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Coming out of the Shadows

July 14, 2014
by Christopher Pittenger

I've been taking care of individuals with OCD, teaching students and residents about it, and doing research into its manifestations and causes for a while now. And it continues to amaze me how little this disorder is understood, even by many professionals.

OCD isn't rare. Measurements of its prevalence - that is, the number of people who have it at any particular time - vary from study to study. The recent numbers in which I have the most confidence come from a 2012 study by Richard Kessler and colleagues, drawing on data from the monumental National Comorbidity Survey, which evaluated a representative slice of the US population at multiple sites across the country. They found 1.2% of the population to have OCD in any given year. Over the course of a lifetime, that number rises to 2.7%. That's one person in 40 -- which means almost 8 million people in this country and, assuming that these numbers generalize internationally, something like 176 million people worldwide. That's an enormous slice of humanity.

Any such calculations mask a great deal of complexity, obviously. Symptoms of OCD are much more common in the population; they've been reported in 13% of the population in a survey across European countries published in 2010, 21% in a 2013 study of individuals in Switzerland, and 28% in the United States in the National Comorbidity Survey. The variation between these numbers probably relates more to the way such symptoms are measured than to actual differences between the populations; regardless, it is clear that there are a lot of people out there who have potentially significant obsessive-compulsive symptoms that are not of sufficient severity to merit a formal diagnosis of OCD. The measured rate of OCD, therefore, will depend on how this severity threshold is set, and how it is measured. Some individuals with moderate obsessive-compulsive symptoms are going to get a diagnosis at some times but not at others, as the severity of their condition fluctuates.

In any case, OCD is not rare. It is more common than schizophrenia or bipolar 1 disorder, which each occur in about 1% of the population. Furthermore - as most people reading this blog surely know - it is often very disabling. In the original 1995 edition of the World Health Organization's Global Burden of Disease study it was projected to be one of the top 20 sources of disability, worldwide. (It has fallen off this top-20 list in more recent versions of this survey, due to changes in some underlying assumptions and in methodology - in the most recent version OCD is lumped in with 'anxiety disorders' and its morbidity is not separately calculated.) In the National Comorbidity Survey, 60% of people with moderate OCD and 80% of those with severe OCD experienced severe role impairment in home management, work, relationships, and/or social life.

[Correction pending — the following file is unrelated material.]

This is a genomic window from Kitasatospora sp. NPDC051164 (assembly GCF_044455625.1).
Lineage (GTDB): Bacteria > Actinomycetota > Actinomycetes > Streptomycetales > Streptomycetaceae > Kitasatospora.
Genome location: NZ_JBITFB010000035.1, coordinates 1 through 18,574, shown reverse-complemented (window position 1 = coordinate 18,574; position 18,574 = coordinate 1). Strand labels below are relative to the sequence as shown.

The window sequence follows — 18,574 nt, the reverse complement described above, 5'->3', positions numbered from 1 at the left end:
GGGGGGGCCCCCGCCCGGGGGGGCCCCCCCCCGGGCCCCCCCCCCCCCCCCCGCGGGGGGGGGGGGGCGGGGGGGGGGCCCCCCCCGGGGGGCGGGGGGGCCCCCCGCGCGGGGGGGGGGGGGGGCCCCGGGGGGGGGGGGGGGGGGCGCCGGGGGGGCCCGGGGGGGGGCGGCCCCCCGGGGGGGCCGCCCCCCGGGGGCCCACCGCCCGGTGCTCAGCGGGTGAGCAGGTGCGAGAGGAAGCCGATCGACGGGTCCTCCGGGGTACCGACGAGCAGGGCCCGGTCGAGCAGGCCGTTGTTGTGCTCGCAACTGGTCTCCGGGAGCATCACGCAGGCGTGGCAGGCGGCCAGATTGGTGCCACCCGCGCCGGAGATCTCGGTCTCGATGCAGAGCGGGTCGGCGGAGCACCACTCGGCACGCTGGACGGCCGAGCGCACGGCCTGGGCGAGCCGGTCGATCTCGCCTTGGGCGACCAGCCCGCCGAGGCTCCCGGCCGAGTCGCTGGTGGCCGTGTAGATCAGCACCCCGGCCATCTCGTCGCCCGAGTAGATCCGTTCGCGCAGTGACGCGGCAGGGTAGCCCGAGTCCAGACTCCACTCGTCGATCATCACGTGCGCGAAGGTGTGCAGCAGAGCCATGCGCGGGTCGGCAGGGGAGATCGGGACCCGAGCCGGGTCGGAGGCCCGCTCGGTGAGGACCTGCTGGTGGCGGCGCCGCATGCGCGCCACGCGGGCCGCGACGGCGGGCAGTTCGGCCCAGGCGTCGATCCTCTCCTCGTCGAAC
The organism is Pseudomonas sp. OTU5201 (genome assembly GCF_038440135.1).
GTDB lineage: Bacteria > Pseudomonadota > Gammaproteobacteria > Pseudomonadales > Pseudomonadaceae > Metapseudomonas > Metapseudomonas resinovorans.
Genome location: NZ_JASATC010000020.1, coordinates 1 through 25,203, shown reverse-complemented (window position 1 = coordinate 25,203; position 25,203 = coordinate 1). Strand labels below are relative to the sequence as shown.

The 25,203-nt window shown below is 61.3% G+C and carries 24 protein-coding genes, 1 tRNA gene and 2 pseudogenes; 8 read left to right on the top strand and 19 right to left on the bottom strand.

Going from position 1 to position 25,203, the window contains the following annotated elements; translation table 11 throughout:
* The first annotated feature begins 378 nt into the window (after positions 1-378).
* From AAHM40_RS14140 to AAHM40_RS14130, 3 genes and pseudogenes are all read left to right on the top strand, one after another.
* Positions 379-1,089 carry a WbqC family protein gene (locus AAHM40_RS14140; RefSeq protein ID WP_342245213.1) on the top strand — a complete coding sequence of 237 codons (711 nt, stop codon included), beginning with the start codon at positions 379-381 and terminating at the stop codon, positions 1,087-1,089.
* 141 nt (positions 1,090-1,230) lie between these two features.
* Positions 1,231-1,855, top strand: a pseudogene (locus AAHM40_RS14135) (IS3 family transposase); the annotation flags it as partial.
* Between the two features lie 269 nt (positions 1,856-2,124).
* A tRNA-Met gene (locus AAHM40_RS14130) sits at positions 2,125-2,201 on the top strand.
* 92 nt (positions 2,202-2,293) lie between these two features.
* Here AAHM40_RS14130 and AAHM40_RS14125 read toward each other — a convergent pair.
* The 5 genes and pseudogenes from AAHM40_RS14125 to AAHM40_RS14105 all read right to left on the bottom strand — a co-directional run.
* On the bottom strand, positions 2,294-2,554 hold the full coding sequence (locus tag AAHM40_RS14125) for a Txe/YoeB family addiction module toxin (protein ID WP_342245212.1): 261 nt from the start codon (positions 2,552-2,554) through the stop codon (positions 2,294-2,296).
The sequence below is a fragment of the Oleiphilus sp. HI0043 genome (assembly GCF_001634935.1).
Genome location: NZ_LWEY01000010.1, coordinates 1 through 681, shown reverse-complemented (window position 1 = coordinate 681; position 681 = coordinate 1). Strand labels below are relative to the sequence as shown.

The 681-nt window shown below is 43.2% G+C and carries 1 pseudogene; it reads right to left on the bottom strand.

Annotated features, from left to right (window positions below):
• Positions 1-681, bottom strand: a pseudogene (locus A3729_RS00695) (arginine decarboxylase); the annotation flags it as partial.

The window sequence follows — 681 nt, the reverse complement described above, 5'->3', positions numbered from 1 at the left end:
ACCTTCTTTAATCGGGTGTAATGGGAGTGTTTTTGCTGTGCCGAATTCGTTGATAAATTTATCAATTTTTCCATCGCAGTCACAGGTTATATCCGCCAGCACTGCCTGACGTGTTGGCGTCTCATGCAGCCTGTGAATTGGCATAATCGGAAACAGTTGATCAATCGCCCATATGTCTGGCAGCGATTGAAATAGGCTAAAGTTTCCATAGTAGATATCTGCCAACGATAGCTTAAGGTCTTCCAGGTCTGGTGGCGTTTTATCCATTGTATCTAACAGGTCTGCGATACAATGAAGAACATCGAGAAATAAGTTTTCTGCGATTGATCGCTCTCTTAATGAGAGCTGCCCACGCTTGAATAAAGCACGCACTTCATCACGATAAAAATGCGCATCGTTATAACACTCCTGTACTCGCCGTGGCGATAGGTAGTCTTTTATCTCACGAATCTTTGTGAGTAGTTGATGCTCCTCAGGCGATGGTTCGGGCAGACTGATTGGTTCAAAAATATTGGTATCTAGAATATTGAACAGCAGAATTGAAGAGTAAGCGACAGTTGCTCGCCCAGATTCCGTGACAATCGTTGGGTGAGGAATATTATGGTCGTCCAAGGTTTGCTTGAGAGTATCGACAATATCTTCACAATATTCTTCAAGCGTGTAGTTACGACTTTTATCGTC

Given this prevalence and this level of morbidity, the surprising thing is that OCD is not better recognized than it is. There are a number of reasons for this. Perhaps chief among them is the fact that many individuals with OCD can, and do, hide their symptoms, even from those closest to them. It is difficult to hide mania, psychosis, or crushing depression from those around you; in contrast, in all but the most severe cases many people can hide their specific obsessions (if not their anxiety) and their time-consuming compulsions from others and perform them in private, in surreptitious ways, or entirely internally.

A primary motivation for this, in many cases, is the fear of 'looking crazy'. Most people with OCD know very well how excessive or irrational their obsessions are, and how they might look to others. I call this the 'curse of insight'. As one patient once told me, years ago: "I feel crazy in a way that crazy people don't." I find this a very striking comment. If I had thoughts in my head, every hour of every day, that I knew would look 'crazy' to many people if I gave voice to them, I would do everything in my power to hide them, too. Wouldn't you?